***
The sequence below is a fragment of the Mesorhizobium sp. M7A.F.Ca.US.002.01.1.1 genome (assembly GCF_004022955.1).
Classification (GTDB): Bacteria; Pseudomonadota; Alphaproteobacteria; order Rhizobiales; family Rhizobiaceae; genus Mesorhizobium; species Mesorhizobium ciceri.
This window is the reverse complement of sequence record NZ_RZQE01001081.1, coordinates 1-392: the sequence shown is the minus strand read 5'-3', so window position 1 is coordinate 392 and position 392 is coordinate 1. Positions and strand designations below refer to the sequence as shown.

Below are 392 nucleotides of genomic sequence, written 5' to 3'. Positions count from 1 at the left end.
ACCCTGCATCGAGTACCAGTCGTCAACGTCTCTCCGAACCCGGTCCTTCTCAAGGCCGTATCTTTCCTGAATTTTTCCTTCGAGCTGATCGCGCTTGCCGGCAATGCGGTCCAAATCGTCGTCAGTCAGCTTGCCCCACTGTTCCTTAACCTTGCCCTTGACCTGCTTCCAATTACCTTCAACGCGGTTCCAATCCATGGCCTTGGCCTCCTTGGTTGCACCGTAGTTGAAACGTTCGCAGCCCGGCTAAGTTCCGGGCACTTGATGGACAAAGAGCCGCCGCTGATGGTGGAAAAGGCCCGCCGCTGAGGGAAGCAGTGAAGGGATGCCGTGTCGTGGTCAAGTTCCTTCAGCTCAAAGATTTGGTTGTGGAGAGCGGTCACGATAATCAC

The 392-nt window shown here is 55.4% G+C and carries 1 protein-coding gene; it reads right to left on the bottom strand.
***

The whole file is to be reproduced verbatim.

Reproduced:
The sequence below is a fragment of the Mesorhizobium sp. M7A.F.Ca.US.002.01.1.1 genome (assembly GCF_004022955.1).
Classification (GTDB): Bacteria; Pseudomonadota; Alphaproteobacteria; order Rhizobiales; family Rhizobiaceae; genus Mesorhizobium; species Mesorhizobium ciceri.
This window is the reverse complement of sequence record NZ_RZQE01001081.1, coordinates 1-392: the sequence shown is the minus strand read 5'-3', so window position 1 is coordinate 392 and position 392 is coordinate 1. Positions and strand designations below refer to the sequence as shown.

Below are 392 nucleotides of genomic sequence, written 5' to 3'. Positions count from 1 at the left end.
ACCCTGCATCGAGTACCAGTCGTCAACGTCTCTCCGAACCCGGTCCTTCTCAAGGCCGTATCTTTCCTGAATTTTTCCTTCGAGCTGATCGCGCTTGCCGGCAATGCGGTCCAAATCGTCGTCAGTCAGCTTGCCCCACTGTTCCTTAACCTTGCCCTTGACCTGCTTCCAATTACCTTCAACGCGGTTCCAATCCATGGCCTTGGCCTCCTTGGTTGCACCGTAGTTGAAACGTTCGCAGCCCGGCTAAGTTCCGGGCACTTGATGGACAAAGAGCCGCCGCTGATGGTGGAAAAGGCCCGCCGCTGAGGGAAGCAGTGAAGGGATGCCGTGTCGTGGTCAAGTTCCTTCAGCTCAAAGATTTGGTTGTGGAGAGCGGTCACGATAATCAC

The 392-nt window shown here is 55.4% G+C and carries 1 protein-coding gene; it reads right to left on the bottom strand.